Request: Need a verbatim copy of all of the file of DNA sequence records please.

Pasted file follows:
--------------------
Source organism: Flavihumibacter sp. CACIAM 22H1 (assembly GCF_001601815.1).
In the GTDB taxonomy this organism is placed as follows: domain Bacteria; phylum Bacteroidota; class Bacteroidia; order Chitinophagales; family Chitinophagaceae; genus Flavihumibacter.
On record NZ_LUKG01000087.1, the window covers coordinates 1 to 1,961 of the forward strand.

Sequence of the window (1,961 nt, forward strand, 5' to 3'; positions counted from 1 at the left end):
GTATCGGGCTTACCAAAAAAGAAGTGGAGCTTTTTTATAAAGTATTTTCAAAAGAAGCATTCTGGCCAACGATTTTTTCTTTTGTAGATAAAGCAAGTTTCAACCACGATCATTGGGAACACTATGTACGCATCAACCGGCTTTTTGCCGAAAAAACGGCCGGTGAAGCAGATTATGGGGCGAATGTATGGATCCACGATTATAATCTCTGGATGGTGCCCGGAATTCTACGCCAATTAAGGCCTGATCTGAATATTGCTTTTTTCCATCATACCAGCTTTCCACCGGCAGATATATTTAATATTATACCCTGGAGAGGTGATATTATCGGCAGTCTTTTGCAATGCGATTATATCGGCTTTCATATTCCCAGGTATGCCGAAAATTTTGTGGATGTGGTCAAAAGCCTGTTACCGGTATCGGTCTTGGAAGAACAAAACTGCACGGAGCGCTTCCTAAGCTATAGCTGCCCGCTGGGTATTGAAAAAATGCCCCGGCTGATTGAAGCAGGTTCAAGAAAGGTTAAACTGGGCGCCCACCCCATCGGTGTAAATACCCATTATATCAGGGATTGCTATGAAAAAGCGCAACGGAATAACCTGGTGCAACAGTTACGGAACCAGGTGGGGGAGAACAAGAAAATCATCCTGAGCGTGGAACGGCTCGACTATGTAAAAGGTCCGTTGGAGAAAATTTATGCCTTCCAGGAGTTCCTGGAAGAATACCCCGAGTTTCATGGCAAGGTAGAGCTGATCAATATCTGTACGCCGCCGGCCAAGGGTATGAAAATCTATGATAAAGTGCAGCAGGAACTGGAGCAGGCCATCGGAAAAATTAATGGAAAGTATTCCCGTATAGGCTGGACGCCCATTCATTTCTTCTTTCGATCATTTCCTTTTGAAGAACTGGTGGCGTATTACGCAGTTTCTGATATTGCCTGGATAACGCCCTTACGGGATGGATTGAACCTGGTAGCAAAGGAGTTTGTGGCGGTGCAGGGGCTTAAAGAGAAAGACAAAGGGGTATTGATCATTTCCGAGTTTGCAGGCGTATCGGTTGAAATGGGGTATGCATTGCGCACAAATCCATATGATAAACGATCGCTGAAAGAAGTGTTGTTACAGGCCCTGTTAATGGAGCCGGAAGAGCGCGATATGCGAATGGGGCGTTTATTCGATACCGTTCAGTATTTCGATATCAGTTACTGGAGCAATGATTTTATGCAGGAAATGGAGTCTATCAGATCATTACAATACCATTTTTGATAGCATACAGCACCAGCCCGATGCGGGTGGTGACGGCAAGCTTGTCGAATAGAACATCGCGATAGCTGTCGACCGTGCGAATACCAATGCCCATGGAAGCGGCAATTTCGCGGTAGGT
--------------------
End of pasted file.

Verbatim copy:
Source organism: Flavihumibacter sp. CACIAM 22H1 (assembly GCF_001601815.1).
In the GTDB taxonomy this organism is placed as follows: domain Bacteria; phylum Bacteroidota; class Bacteroidia; order Chitinophagales; family Chitinophagaceae; genus Flavihumibacter.
On record NZ_LUKG01000087.1, the window covers coordinates 1 to 1,961 of the forward strand.

Sequence of the window (1,961 nt, forward strand, 5' to 3'; positions counted from 1 at the left end):
GTATCGGGCTTACCAAAAAAGAAGTGGAGCTTTTTTATAAAGTATTTTCAAAAGAAGCATTCTGGCCAACGATTTTTTCTTTTGTAGATAAAGCAAGTTTCAACCACGATCATTGGGAACACTATGTACGCATCAACCGGCTTTTTGCCGAAAAAACGGCCGGTGAAGCAGATTATGGGGCGAATGTATGGATCCACGATTATAATCTCTGGATGGTGCCCGGAATTCTACGCCAATTAAGGCCTGATCTGAATATTGCTTTTTTCCATCATACCAGCTTTCCACCGGCAGATATATTTAATATTATACCCTGGAGAGGTGATATTATCGGCAGTCTTTTGCAATGCGATTATATCGGCTTTCATATTCCCAGGTATGCCGAAAATTTTGTGGATGTGGTCAAAAGCCTGTTACCGGTATCGGTCTTGGAAGAACAAAACTGCACGGAGCGCTTCCTAAGCTATAGCTGCCCGCTGGGTATTGAAAAAATGCCCCGGCTGATTGAAGCAGGTTCAAGAAAGGTTAAACTGGGCGCCCACCCCATCGGTGTAAATACCCATTATATCAGGGATTGCTATGAAAAAGCGCAACGGAATAACCTGGTGCAACAGTTACGGAACCAGGTGGGGGAGAACAAGAAAATCATCCTGAGCGTGGAACGGCTCGACTATGTAAAAGGTCCGTTGGAGAAAATTTATGCCTTCCAGGAGTTCCTGGAAGAATACCCCGAGTTTCATGGCAAGGTAGAGCTGATCAATATCTGTACGCCGCCGGCCAAGGGTATGAAAATCTATGATAAAGTGCAGCAGGAACTGGAGCAGGCCATCGGAAAAATTAATGGAAAGTATTCCCGTATAGGCTGGACGCCCATTCATTTCTTCTTTCGATCATTTCCTTTTGAAGAACTGGTGGCGTATTACGCAGTTTCTGATATTGCCTGGATAACGCCCTTACGGGATGGATTGAACCTGGTAGCAAAGGAGTTTGTGGCGGTGCAGGGGCTTAAAGAGAAAGACAAAGGGGTATTGATCATTTCCGAGTTTGCAGGCGTATCGGTTGAAATGGGGTATGCATTGCGCACAAATCCATATGATAAACGATCGCTGAAAGAAGTGTTGTTACAGGCCCTGTTAATGGAGCCGGAAGAGCGCGATATGCGAATGGGGCGTTTATTCGATACCGTTCAGTATTTCGATATCAGTTACTGGAGCAATGATTTTATGCAGGAAATGGAGTCTATCAGATCATTACAATACCATTTTTGATAGCATACAGCACCAGCCCGATGCGGGTGGTGACGGCAAGCTTGTCGAATAGAACATCGCGATAGCTGTCGACCGTGCGAATACCAATGCCCATGGAAGCGGCAATTTCGCGGTAGGT